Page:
IRL: Franchitti wins as Conway finishes on a charge

By Andy Darley

CalendarMonday, August 24th, 2009

 
 

Dario Franchitti led from start to finish to win an unexpectedly interesting Indy Grand Prix of Sonoma ahead of Ryan Briscoe, with under-fire Brit Mike Conway breathing down their necks in a potentially career-saving third place.

The Infineon Raceway at Sonoma in California’s hilly wine-producing country is sometimes nicknamed ‘Infini-yawn’ or ‘Snore-noma’ for the lack of overtaking and the processional races, but this year’s contest was both intriguing and explosive, despite having only one leader throughout.

The race had barely begun, with polesitter Franchitti leading Team Penske rivals Briscoe and Helio Castroneves, when the midfield was engulfed by a multi-car second-corner crash that sent almost a dozen drivers plunging down the field or scurrying back to the pits for repairs.

Among the biggest losers were EJ Viso who was knocked out altogether, Graham Rahal who was stuck in the pits for lengthy repairs, and Danica Patrick who ended up a lap down for the rest of the race. Others such as Conway, Marco Andretti and Scott Dixon all lost large numbers of places.

There were some gainers, too, including Dan Wheldon and Justin Wilson. Wheldon found himself in the unusual position of running near the front on a road course and, although he slipped back as the race unfolded, looked set for a top 10 finish until a late problem forced an extra pitstop.

Wilson started the race on the harder Firestone black tyres from near the back following problems in qualifying, with a fixed strategy of pitting at the earliest possible moment to switch to reds and staying on them for the rest of the race. He stuck with the plan even after the early accident catapulted him up to 11th, dropping to the back again after his pitstop but lapping as fast as the leaders.

This activity resulted in a gripping race, as faster cars out of position at the back attempted to make their way through the field, and some of the upper-midfield drivers enjoyed battling for the podium.

Franchitti was magisterial at the front, retaining the lead even after his first pitstop and soaking up all the pressure applied by the Penske pair on his way to becoming the first driver to lead every lap of a full-length IRL race.

Briscoe, Franchitti and Conway on the podium

Briscoe, Franchitti and Conway on the podium

Briscoe stuck doggedly in his mirror, but Castroneves bashed wheels with Tony Kanaan after his second pitstop and the resulting damage caused him to fade from third until abruptly driving straight on at turn one on lap 67 of 75, his car expiring in a cloud of dust from the parched California hillside.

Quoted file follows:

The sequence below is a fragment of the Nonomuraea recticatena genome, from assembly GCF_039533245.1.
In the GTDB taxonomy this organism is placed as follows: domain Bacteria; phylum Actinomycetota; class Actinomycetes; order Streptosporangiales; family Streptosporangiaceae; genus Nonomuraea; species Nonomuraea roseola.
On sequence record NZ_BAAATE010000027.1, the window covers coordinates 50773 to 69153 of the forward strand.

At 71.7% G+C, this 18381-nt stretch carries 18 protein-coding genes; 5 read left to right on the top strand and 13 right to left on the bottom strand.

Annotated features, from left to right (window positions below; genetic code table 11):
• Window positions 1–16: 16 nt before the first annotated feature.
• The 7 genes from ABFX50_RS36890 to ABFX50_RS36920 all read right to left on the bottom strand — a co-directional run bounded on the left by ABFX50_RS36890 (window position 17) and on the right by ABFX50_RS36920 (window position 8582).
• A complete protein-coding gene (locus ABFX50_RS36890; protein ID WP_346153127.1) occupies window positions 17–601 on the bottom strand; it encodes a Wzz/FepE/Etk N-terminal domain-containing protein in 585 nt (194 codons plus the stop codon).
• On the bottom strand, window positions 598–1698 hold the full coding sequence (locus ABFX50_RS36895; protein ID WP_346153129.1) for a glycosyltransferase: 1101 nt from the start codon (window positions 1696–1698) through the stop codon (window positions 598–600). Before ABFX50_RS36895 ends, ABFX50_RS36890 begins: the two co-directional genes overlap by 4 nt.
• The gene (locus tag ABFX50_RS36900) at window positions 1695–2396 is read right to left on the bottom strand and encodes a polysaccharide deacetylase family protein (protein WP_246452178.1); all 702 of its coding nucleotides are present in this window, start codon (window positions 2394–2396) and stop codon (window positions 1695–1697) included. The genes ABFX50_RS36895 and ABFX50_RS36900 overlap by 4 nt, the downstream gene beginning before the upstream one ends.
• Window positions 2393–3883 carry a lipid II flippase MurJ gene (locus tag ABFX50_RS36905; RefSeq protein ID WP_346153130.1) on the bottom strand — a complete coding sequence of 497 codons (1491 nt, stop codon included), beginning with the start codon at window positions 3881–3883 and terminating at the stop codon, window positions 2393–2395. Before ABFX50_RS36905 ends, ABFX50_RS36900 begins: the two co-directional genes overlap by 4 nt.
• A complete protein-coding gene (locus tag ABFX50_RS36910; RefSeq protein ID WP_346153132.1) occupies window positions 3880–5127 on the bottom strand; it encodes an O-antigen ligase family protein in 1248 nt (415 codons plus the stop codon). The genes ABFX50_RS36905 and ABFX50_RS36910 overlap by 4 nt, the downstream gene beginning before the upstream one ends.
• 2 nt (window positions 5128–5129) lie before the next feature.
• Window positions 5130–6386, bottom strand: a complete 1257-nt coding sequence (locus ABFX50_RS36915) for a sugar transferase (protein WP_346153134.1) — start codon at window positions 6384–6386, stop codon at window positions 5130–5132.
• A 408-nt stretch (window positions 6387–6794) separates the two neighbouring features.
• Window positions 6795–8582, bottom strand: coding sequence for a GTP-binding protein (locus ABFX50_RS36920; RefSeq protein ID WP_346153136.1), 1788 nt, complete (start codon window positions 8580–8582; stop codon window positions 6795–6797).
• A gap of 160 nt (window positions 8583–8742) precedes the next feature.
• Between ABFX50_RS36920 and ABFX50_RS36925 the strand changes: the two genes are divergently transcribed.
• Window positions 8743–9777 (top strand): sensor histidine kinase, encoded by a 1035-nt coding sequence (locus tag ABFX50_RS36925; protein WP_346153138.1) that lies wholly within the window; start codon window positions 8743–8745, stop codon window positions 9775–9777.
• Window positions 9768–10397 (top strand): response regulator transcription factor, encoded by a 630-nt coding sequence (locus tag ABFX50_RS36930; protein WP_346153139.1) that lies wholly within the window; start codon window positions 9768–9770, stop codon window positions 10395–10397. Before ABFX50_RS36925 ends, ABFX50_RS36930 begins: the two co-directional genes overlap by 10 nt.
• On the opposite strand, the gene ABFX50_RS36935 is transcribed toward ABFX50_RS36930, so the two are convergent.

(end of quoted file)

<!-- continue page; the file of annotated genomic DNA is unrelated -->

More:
This, and Ryan Hunter-Reay similtaneously stalling in turn six, brought out the second full-course caution of the race and set up a shoot out over the last five laps.

By this time, Hideki Mutoh had reached third place ahead of Mario Moraes, returning after missing a race following the death of his father. Conway, always fast at Sonoma, was up to fifth, and Oriol Servia was being made to work hard to hold off Wilson in the battle for sixth and seventh.

No places changed hands on the immediate re-start, but that didn’t last long. Conway overtook both Moraes and Mutoh, and the Brazilian followed him past the Japanese. Wilson span while hustling Servia but – despite the nose-to-tail racing – recovered the car with a loss of only one place, which he regained by the flag.

And Conway, whose speed has never been in doubt but whose race craft has been widely criticised, cruised up to the back of Briscoe and looked well capable of sweeping through to fight for and take the victory, had he not ran out of laps.

There was room for one final drama on the last lap, as Andretti rammed the 10th-placed Dixon, who was already resigned to losing his championship lead and suddenly found himself punted back to 14th. The American was given a post-race punishment that dragged him back behind Dixon and the pair were classified 13th and 14th.

Franchitti said his biggest problem had come when lapping the predictably-slow Milka Duno: “I had one scare when the 23 car was chugging along as usual and let Ryan get a run on me.

“It was a good weekend for Target Chip Ganassi Racing. The Target cars were pretty good. On the red Firestone tires they were very good. Qualifying up front allowed us to control the pace of the race and go just as fast as we used to go and that really helped us.”

Conway said the start of the race had seemed bad: “In the beginning, we got hit from behind and I got a puncture in my rear tyre. I thought my race was finished. I just kept pushing all the way and just kept moving forward, and I kept setting quick times.

“Towards the end, I knew I might be able to get past the guys in front. The Tran Systems car was really good today. If we had a few more laps, it would have been interesting to see if I could get past those guys.”

Wilson said the race had been fun, but long and tough, and speculated that he might have been another victim of the first-lap crash if his qualifying hadn’t been so poor. “We decided to pit early, make an extra stop, and go flat out for the rest of the race.”

The result means the series lead has changed once again, Briscoe and Franchitti both overtaking Dixon. Briscoe now has 497 points, Franchitti 493 and Dixon 477. Castroneves and Patrick remain fourth and fifth.

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